Naomi Schaefer Riley in the Wall Street Journal:
College professors have been complaining about their students since the beginning of time, and not without reason. But in the past several years more that a few professors—to judge by my conversations with a wide range of them—have noticed an occasional bright light shining out from the dull, party-going, anti-intellectual masses who stare back at them from class to class.
Young men and women from strong religious backgrounds, these professors say, often do better than their peers, if only because they are more engaged with liberal-arts subject matter and more inclined to study with diligence.
If you want to get a sense of why this might be so, look no further than "Souls in Transition," by Notre Dame sociologist Christian Smith. Examining the data from his vast longitudinal National Study of Youth and Religion, "Souls" uses statistics and face-to-face interviews to paint a picture—not necessarily a pretty one—of the moral and spiritual lives of 18- to 24-year-olds in America.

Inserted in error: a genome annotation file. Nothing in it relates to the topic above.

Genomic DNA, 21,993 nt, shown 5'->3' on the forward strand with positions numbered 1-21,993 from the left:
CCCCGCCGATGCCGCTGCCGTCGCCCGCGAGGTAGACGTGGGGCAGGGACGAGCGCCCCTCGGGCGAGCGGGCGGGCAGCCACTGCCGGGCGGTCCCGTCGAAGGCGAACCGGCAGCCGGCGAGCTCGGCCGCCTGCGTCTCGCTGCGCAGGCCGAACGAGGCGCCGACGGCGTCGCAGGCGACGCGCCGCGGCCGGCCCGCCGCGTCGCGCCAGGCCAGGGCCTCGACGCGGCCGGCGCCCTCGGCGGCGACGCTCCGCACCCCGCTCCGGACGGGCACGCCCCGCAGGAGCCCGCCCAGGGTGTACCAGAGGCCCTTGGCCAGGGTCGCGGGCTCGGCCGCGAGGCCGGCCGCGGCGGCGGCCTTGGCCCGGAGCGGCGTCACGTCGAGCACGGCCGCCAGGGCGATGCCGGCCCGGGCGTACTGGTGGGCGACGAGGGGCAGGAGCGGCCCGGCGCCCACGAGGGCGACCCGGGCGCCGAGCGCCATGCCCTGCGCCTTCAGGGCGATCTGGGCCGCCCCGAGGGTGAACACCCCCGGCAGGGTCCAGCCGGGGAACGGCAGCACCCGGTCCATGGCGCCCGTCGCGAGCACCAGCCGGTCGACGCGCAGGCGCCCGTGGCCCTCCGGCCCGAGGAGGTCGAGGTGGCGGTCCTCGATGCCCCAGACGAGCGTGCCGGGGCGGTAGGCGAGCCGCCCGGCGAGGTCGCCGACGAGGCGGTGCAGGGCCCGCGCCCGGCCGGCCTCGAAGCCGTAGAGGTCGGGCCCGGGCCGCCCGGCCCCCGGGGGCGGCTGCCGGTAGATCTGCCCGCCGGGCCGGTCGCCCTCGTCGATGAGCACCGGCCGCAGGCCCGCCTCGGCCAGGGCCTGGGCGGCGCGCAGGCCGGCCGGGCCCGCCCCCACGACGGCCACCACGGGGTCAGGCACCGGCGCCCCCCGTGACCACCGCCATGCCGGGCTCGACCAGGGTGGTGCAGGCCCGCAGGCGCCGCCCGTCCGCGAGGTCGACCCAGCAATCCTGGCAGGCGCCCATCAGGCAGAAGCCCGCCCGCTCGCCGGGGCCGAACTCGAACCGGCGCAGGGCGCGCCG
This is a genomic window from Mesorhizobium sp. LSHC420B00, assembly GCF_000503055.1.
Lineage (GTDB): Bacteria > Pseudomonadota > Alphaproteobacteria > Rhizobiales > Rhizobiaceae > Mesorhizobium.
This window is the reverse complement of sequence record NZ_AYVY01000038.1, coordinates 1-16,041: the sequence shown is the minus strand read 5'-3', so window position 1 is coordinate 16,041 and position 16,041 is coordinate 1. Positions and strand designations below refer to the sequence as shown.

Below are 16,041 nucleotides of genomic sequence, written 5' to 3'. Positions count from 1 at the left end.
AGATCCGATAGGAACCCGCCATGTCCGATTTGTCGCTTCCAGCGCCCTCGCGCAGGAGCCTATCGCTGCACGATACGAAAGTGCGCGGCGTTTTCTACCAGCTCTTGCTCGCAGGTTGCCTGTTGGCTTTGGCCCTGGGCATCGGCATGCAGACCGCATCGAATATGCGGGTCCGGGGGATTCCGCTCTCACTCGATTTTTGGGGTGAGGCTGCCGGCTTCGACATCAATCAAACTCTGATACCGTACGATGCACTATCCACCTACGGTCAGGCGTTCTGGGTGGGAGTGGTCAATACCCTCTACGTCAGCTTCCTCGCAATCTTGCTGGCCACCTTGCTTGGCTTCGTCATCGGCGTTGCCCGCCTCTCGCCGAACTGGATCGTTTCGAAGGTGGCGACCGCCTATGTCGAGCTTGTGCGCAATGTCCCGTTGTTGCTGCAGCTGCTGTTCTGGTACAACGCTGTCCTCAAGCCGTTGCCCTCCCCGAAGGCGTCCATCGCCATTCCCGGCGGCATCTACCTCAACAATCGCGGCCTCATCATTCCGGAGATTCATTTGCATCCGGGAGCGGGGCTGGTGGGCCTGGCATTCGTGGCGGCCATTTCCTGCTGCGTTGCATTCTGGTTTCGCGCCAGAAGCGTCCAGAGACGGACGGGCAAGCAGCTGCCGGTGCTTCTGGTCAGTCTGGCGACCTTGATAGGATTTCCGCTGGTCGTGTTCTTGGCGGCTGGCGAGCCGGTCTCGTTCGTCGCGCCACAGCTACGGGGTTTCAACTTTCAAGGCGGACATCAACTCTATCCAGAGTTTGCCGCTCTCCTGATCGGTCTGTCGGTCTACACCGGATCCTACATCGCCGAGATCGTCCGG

Religion, of course, does not make people smart—as Richard Dawkins and other atheists will tell you. But it does seem to save young adults from a vacuous and dispiriting moral relativism. The study's interviews with nonreligious or semi-religious "emerging adults" tend to show vague powers of moral reasoning and a vague inarticulateness....